January 15, 2010 – Do you have a bottle of Tylenol on your shelf? If so, you might want to check the label. Johnson & Johnson has expanded a recall of their over-the-counter medications, thanks to a moldy smell that is making users sick. This is the second time the company has done recalled Tylenol in less than a month.
A complete list of the recalled products and their lot numbers can be viewed here. To see if your bottle of Tylenol is affected, check the lot number on the sticker that’s placed on the product’s bottle.
The recall began last month with the popular Tylenol arthritis caplet and expanded this morning to include more than two dozen medications that are manufactured by McNeil Healthcare LLC. According to the company, about 54 million bottles of over-the-counter medication were added to the recall, which boosts the total number of recalled items to 60 million.
The voluntary recall began in December, after some consumers complained of stomach problems. Their upset stomachs were linked to the presence of a chemical that is caused by the wood pallets that are used to transport and store packaging materials for the drugs.
McNeil Healthcare added that the musty-smelling chemical posted no fatal risk to those who ingested it. Symptoms include vomiting and diarrhea.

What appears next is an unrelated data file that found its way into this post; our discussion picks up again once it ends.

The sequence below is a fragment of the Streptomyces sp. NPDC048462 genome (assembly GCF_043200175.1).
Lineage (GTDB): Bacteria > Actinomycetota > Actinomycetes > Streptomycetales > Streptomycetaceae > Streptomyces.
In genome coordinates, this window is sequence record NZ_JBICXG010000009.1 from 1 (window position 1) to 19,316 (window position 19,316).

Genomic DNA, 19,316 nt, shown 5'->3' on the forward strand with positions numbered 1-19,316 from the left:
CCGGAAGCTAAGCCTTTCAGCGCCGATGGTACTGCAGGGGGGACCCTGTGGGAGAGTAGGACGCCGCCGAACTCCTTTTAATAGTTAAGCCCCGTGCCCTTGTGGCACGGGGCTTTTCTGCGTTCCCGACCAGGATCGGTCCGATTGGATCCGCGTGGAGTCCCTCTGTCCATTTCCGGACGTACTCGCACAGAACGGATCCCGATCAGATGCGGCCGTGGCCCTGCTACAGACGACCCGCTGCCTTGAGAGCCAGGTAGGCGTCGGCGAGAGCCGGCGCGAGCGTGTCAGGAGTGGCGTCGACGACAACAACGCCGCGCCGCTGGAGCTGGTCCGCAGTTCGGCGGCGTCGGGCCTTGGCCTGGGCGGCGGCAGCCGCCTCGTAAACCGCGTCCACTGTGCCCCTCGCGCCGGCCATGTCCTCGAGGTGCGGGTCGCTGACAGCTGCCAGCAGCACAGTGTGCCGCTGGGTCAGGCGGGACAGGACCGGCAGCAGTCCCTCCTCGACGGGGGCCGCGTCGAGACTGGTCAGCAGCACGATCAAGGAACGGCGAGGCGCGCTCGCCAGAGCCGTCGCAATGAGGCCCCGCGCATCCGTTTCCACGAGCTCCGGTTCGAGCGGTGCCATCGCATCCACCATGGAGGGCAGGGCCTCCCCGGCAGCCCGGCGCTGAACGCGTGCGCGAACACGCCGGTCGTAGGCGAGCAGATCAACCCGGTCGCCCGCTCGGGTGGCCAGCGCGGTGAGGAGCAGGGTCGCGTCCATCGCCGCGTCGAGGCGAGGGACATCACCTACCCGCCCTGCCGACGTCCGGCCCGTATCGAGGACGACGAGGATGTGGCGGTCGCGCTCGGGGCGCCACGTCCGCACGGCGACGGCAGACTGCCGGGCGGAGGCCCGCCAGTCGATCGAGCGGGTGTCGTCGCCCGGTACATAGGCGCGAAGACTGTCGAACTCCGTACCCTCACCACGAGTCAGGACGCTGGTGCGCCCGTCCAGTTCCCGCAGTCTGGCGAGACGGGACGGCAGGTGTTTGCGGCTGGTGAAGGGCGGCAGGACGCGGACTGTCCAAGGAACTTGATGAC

In its statement, the company advised consumers who purchased the recalled items to stop using them immediately and contact McNeil for information about how they can obtain a refund or a replacement.
The Food and Drug Administration is criticizing the company for failing to respond quickly to complaints about the musty odor, which date as far back as 2008.
Among other varieties, the recalled products include:
Tylenol Extra Strength Caplets
Tylenol Arthritis Caplets
Tylenol Extra Strength PM Caplets
If you have any questions about the Tylenol recall, call the Johnson & Johnson McNeil consumer call center at 1-888-222-6036. The Food and Drug Administration’s website keeps an up-to-date list of all the consumer products that pose a health risk, so be sure to check it out and see if any of the products in your home pose a health risk.
Lastly, be sure to consult your health care professional if you have any concerns about the medication that’s on your shelf. After all, medicine is designed to help, not hurt you!